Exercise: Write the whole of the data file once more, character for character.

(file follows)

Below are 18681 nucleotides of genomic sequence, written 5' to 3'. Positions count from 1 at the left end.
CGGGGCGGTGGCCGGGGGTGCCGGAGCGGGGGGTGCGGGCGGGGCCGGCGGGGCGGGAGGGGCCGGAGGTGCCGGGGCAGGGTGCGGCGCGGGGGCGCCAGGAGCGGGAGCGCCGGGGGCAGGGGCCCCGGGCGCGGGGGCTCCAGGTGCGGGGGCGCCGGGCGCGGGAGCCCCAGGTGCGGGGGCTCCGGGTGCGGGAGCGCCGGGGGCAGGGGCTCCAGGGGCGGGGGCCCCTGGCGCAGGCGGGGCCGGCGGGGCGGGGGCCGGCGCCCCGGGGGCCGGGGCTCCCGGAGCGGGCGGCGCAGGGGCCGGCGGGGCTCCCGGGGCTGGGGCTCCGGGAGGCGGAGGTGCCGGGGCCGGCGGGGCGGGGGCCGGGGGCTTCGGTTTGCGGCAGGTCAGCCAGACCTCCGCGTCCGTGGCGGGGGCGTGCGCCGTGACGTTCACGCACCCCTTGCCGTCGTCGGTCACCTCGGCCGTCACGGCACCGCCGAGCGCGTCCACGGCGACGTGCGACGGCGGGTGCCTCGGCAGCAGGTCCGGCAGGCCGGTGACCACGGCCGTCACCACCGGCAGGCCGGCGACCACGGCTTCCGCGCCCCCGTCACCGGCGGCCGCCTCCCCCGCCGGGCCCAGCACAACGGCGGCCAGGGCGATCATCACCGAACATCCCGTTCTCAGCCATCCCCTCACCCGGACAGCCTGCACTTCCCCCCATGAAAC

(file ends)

Below are 18681 nucleotides of genomic sequence, written 5' to 3'. Positions count from 1 at the left end.
CGGGGCGGTGGCCGGGGGTGCCGGAGCGGGGGGTGCGGGCGGGGCCGGCGGGGCGGGAGGGGCCGGAGGTGCCGGGGCAGGGTGCGGCGCGGGGGCGCCAGGAGCGGGAGCGCCGGGGGCAGGGGCCCCGGGCGCGGGGGCTCCAGGTGCGGGGGCGCCGGGCGCGGGAGCCCCAGGTGCGGGGGCTCCGGGTGCGGGAGCGCCGGGGGCAGGGGCTCCAGGGGCGGGGGCCCCTGGCGCAGGCGGGGCCGGCGGGGCGGGGGCCGGCGCCCCGGGGGCCGGGGCTCCCGGAGCGGGCGGCGCAGGGGCCGGCGGGGCTCCCGGGGCTGGGGCTCCGGGAGGCGGAGGTGCCGGGGCCGGCGGGGCGGGGGCCGGGGGCTTCGGTTTGCGGCAGGTCAGCCAGACCTCCGCGTCCGTGGCGGGGGCGTGCGCCGTGACGTTCACGCACCCCTTGCCGTCGTCGGTCACCTCGGCCGTCACGGCACCGCCGAGCGCGTCCACGGCGACGTGCGACGGCGGGTGCCTCGGCAGCAGGTCCGGCAGGCCGGTGACCACGGCCGTCACCACCGGCAGGCCGGCGACCACGGCTTCCGCGCCCCCGTCACCGGCGGCCGCCTCCCCCGCCGGGCCCAGCACAACGGCGGCCAGGGCGATCATCACCGAACATCCCGTTCTCAGCCATCCCCTCACCCGGACAGCCTGCACTTCCCCCCATGAAAC